President Trump’s new arms agreement with Saudi Arabia ignores the most urgent threat in the Middle East: famine.
Yemen is on the brink of starvation because of a civil war between a Saudi-led coalition and rebels. Sending more arms to Saudi Arabia will strengthen its military machine to further wage war in Yemen. As Secretary of State Rex Tillerson said, “many of the armaments we’re providing to Saudi Arabia will help them be much more precise and targeted with many of their strikes.”
What we should be doing instead is providing food to Yemen.
See my full commentary at The Hill:
The U.S. government’s global famine warning system has sounded the alarm on hunger. As a result of conflict and drought “70 million people, across 45 countries, will require emergency food assistance this year.”
Four countries (South Sudan, Yemen, Nigeria, Somalia) are in the gravest danger of famine.
As the Trump administration gets underway, they are suddenly faced with a world hunger crisis that is “unprecedented in recent decades.” How will they respond to the biggest foreign policy emergency of their first year?
See my full article at The History News Network:
Way back in 1953, Santa Claus took a little time out of his busy schedule to help a new president of the United States, Dwight Eisenhower. We hear a lot about presidential appointments these days. Well, that year it was Santa who was called to action by the president.
The holiday season inspired “Operation Reindeer,” Eisenhower’s plan to send Christmas food packages to hungry people around the world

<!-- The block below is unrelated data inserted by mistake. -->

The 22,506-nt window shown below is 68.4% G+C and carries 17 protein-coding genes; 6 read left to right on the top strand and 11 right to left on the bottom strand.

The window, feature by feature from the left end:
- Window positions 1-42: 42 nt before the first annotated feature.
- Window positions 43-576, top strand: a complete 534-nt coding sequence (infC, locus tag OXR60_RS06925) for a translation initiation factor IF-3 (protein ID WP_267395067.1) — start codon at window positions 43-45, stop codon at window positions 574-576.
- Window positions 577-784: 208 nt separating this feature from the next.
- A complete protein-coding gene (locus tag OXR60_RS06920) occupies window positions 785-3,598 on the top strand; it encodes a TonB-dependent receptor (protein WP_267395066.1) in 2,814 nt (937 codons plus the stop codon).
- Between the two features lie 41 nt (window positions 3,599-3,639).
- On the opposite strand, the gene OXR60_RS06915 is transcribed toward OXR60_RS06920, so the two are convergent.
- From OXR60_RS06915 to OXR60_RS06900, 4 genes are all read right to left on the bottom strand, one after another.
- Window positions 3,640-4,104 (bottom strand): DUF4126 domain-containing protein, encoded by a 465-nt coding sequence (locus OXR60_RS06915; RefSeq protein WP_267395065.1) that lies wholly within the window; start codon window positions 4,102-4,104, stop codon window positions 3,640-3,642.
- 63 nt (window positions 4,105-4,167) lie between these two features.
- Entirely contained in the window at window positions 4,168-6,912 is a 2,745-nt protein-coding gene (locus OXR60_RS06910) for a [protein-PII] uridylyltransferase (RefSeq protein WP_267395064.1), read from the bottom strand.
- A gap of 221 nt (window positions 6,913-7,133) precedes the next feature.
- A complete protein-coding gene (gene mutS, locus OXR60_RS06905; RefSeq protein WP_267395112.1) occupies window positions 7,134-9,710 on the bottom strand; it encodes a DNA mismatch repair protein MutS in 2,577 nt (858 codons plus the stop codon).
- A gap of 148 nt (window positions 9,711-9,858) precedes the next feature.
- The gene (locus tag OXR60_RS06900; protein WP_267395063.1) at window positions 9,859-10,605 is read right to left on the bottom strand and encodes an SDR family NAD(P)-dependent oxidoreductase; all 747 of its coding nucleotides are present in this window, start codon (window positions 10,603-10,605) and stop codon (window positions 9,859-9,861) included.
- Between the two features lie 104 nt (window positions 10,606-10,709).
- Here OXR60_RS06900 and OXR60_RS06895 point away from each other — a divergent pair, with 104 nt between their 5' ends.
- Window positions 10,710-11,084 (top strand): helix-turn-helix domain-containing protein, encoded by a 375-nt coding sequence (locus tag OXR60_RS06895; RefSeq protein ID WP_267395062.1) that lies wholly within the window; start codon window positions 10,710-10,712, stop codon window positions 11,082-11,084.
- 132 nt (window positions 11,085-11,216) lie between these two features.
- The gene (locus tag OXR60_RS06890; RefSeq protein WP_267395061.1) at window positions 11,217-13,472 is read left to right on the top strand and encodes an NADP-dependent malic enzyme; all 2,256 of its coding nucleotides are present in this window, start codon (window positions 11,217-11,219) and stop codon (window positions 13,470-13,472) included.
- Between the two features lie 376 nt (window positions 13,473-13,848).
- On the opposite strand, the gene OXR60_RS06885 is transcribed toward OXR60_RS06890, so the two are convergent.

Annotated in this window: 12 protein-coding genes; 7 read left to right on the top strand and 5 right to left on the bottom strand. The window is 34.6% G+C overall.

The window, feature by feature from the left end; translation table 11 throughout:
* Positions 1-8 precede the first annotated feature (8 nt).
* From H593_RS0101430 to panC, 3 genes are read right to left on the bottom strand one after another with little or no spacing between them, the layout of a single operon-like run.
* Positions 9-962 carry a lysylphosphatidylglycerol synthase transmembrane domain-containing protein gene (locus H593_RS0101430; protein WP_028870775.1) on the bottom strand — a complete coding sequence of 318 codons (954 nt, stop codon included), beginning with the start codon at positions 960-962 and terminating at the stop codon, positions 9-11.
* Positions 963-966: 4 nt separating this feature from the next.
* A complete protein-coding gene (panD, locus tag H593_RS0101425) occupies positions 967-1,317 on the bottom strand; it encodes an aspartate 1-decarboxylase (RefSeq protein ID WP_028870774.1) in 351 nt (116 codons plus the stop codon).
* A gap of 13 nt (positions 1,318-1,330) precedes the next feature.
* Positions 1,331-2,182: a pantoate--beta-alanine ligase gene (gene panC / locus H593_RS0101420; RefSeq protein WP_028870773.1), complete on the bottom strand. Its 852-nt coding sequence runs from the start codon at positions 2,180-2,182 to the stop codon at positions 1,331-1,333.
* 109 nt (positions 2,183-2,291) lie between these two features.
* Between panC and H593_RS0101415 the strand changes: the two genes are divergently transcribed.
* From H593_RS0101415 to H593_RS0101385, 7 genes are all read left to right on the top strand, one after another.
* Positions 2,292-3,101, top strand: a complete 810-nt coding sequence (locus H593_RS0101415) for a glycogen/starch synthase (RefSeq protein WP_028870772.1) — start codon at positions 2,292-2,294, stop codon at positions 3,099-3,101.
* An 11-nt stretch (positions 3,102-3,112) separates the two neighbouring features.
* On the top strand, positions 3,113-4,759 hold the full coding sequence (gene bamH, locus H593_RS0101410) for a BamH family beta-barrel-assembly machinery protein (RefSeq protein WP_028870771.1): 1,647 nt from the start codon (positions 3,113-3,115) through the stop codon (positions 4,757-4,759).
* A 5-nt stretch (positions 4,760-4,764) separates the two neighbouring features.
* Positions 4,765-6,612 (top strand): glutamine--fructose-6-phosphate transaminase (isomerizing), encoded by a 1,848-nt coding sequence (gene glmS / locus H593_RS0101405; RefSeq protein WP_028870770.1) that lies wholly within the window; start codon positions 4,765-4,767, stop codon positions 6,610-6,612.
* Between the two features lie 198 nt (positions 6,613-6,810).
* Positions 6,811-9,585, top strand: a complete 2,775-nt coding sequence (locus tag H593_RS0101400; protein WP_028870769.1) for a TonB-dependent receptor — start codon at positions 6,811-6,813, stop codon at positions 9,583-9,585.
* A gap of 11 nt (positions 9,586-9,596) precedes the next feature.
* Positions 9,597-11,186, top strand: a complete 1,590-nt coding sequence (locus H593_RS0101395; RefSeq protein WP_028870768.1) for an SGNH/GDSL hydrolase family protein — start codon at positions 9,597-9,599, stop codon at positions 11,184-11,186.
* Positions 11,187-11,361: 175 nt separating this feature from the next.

See my full article in the Christmas Day Plain Dealer (page E2).
On Christmas Eve night in 1947, President Harry Truman proudly talked about America’s most noble tradition: feeding the hungry. Truman said, “The great heart of the American people has been moved to compassion by the needs of those in other lands who are cold and hungry.”
Just days before, Truman signed legislation to provide food to European countries suffering in the aftermath of World War II.
Citizens donated as well, giving food to the Friendship Train, which collected goods for Europe. Hungry children in France would be having school lunches again because of America’s generosity.
As we celebrate the holidays, we should remember America’s great calling to help those in need whether at home or abroad.
See my guest column in the December 25 Wichita Eagle (page 7A) or online at Kansas.com
In the story Gone with the Wind, Scarlett O’Hara experiences the food shortages caused by America’s Civil War. Hunger is a horrible fate that no one should endure.
Scarlett knows this. In the famous scene from the movie she vows, “As God is my witness, I’ll never be hungry again.”
The American Civil War, the bloodiest the country has ever seen, was more than a fight between the Northern Union and the Southern Confederacy. It was also a struggle against hunger.
See my full article at the Huffington Post
Imagine a mystery guest coming to your Thanksgiving dinner, one you have never met.
After World War II, that is what happened in thousands of American households. But it was an imaginary, or “silent,” guest: one of the world’s hungry.
The “silent guest” campaign of 1947-48 asked Americans to open up their hearts and share their Thanksgiving bounty. Gov. Robert Bradford of Massachusetts, a descendant of the Pilgrims who started Thanksgiving, proclaimed the new tradition of feeding a “silent guest” at the holiday meal.
Read the full article at the Cincinnati Enquirer:
Hillary Clinton is the most qualified candidate running for President. One of the reasons why is her experience with a critical issue that impacts every nation: hunger and malnutrition.
As Secretary of State Clinton showed leadership in fighting hunger, which is a major foreign policy objective of the United States. She helped start the Feed the Future initiative, which supports small farmers globally.
Read the full article at The Huffington Post: